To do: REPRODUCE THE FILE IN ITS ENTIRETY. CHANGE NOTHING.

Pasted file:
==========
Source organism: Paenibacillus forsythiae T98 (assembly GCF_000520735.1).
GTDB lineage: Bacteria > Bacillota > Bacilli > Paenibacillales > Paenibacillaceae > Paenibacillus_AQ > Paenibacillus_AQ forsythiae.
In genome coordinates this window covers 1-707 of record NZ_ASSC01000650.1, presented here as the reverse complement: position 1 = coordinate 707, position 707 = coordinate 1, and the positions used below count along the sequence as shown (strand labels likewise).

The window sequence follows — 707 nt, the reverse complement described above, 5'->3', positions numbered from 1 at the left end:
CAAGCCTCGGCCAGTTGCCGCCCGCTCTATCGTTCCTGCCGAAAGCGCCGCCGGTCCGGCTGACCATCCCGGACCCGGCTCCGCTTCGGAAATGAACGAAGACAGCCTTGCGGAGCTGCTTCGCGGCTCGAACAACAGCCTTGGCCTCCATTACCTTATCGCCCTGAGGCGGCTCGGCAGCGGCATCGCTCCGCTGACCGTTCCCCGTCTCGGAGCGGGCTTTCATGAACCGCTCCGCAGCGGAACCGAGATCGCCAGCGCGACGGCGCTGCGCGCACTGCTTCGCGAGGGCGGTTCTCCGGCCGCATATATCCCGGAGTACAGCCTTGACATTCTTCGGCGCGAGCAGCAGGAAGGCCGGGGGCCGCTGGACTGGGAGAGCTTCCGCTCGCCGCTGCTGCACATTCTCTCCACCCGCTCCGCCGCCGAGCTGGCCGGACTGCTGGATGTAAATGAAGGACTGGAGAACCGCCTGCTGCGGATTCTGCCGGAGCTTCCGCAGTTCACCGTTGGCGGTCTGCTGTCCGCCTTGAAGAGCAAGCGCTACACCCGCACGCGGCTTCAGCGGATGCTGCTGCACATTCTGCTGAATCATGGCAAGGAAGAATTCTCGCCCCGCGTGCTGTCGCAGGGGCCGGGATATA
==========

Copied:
Source organism: Paenibacillus forsythiae T98 (assembly GCF_000520735.1).
GTDB lineage: Bacteria > Bacillota > Bacilli > Paenibacillales > Paenibacillaceae > Paenibacillus_AQ > Paenibacillus_AQ forsythiae.
In genome coordinates this window covers 1-707 of record NZ_ASSC01000650.1, presented here as the reverse complement: position 1 = coordinate 707, position 707 = coordinate 1, and the positions used below count along the sequence as shown (strand labels likewise).

The window sequence follows — 707 nt, the reverse complement described above, 5'->3', positions numbered from 1 at the left end:
CAAGCCTCGGCCAGTTGCCGCCCGCTCTATCGTTCCTGCCGAAAGCGCCGCCGGTCCGGCTGACCATCCCGGACCCGGCTCCGCTTCGGAAATGAACGAAGACAGCCTTGCGGAGCTGCTTCGCGGCTCGAACAACAGCCTTGGCCTCCATTACCTTATCGCCCTGAGGCGGCTCGGCAGCGGCATCGCTCCGCTGACCGTTCCCCGTCTCGGAGCGGGCTTTCATGAACCGCTCCGCAGCGGAACCGAGATCGCCAGCGCGACGGCGCTGCGCGCACTGCTTCGCGAGGGCGGTTCTCCGGCCGCATATATCCCGGAGTACAGCCTTGACATTCTTCGGCGCGAGCAGCAGGAAGGCCGGGGGCCGCTGGACTGGGAGAGCTTCCGCTCGCCGCTGCTGCACATTCTCTCCACCCGCTCCGCCGCCGAGCTGGCCGGACTGCTGGATGTAAATGAAGGACTGGAGAACCGCCTGCTGCGGATTCTGCCGGAGCTTCCGCAGTTCACCGTTGGCGGTCTGCTGTCCGCCTTGAAGAGCAAGCGCTACACCCGCACGCGGCTTCAGCGGATGCTGCTGCACATTCTGCTGAATCATGGCAAGGAAGAATTCTCGCCCCGCGTGCTGTCGCAGGGGCCGGGATATA